Tuesday, April 16, 2013

Twitter During Big Events

As you're well aware by now, yesterday there was a series of explosions at the finish line of the Boston Marathon.  I first heard of the news through Twitter.  I got most of my information through twitter after I realised that the news media was just looping the same three seconds of video and knew nothing.

The thing that stood out most was twitter rapidly morphed from the "micro-blog" service that it usually is, into a full on emergency communication network.  We were getting information from the Red Cross, The Mayor's Office in Boston, every major national service or security division and this was very informative.

Due to the nature of the switch there's a very apparent etiquette that kicks in.  It basically runs like this:

  • Turn off your scheduled-tweets - nobody wants stuff unrelated to the big event clogging up their feed and making it more difficult to filter information.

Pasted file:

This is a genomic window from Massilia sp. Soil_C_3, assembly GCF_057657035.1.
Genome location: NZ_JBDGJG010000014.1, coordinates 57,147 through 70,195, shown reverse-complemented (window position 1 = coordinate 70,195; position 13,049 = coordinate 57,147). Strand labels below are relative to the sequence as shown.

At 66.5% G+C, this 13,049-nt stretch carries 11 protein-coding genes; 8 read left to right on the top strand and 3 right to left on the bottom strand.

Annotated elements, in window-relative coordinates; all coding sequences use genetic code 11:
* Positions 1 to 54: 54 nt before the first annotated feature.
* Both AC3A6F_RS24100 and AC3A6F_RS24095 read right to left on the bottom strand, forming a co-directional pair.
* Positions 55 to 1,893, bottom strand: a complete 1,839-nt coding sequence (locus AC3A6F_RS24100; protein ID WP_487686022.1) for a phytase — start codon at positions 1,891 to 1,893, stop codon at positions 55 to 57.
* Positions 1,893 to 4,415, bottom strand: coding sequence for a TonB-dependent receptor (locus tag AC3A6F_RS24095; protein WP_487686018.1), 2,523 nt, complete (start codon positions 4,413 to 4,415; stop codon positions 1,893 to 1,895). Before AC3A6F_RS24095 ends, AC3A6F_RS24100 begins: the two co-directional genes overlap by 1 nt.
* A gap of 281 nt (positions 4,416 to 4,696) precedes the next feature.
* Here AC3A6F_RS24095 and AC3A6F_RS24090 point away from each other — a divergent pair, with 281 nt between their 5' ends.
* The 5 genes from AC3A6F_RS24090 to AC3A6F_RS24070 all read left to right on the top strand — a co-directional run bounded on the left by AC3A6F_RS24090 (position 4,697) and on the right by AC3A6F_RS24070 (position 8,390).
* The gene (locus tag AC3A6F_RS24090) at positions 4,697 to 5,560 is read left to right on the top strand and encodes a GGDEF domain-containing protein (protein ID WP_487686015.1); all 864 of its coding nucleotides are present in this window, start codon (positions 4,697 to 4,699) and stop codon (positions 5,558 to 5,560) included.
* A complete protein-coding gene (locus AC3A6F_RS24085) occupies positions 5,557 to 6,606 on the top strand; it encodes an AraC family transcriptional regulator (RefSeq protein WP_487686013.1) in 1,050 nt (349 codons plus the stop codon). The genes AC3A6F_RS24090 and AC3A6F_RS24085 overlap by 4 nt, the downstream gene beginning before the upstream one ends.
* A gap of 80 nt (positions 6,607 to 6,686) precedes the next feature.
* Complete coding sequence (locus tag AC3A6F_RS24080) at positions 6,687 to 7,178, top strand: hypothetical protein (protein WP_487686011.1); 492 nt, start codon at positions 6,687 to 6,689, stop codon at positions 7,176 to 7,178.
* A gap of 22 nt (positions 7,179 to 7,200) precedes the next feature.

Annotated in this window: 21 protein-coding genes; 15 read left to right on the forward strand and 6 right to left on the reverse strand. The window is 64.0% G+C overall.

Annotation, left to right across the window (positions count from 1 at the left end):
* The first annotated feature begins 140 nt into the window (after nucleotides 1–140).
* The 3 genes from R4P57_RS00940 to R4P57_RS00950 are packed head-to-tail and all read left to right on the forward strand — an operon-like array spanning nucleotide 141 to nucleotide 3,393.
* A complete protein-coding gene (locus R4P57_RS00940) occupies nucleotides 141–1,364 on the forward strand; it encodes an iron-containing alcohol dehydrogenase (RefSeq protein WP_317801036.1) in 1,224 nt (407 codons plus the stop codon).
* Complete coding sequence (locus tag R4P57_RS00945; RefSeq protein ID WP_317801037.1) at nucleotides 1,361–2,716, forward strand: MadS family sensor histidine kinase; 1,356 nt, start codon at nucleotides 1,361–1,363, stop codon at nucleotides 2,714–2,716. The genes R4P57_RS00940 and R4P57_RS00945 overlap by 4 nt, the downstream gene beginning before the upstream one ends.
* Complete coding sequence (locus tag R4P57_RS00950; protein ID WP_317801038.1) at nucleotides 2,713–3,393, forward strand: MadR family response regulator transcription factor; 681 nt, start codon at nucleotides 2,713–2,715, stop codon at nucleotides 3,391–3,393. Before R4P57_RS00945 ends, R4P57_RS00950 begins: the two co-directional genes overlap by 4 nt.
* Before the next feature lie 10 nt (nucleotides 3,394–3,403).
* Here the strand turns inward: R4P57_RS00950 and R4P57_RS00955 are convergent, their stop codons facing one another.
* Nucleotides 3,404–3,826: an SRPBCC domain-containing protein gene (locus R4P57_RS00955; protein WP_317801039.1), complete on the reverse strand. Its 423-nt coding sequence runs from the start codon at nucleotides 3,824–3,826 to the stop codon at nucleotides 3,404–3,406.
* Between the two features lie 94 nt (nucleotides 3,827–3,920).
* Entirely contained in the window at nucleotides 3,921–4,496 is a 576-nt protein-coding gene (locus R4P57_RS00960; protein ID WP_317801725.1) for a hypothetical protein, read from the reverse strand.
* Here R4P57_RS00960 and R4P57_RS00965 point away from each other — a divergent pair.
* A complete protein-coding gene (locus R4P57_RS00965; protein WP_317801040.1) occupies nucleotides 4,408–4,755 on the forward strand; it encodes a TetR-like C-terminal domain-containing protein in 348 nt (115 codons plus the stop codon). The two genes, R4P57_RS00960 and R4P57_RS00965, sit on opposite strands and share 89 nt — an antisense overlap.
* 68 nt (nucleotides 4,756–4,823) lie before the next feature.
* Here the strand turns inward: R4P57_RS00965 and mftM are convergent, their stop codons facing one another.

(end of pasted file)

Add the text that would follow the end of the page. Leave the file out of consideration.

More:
• Turn off your branded tweets - nobody wants to hear about your products right now.
You can think of this as the equivalent of when a TV station suspends normal broadcasting schedules.  When you post on twitter, it's a form of broadcast, so basically you ought to stop it and let the important stuff through.

Two problems that kicked in were as follows:
  1. The above didn't happen with many people.  This became painfully apparent (Debbie Gibson getting complained at for posting beauty tips was one that springs to mind - it turned out to be scheduled tweets).  From a software design point of view, scheduled tweet managers should have a remote kill switch that is triggered by Twitter or some suitable authority that can solve this issue.
  2. Real-time tweets expire very quickly, but people are still retweeting them half an hour or more later.  A classic example was "Another potential device found"... Sorry, is that now, or the device that was found 45 minutes ago?  A simple time-stamp on the tweets would solve this issue.
Whilst it's very good to see how the twitter sphere reacts in an important event, locating safe people, spreading information/pictures/links, etc, but there's a few issues that still need to be ironed out.  They're not particularly big issues, but they compound needlessly in a situation where clarity is the order of the day.  

The good news is they're easily fixed if someone would take the initiative to do so.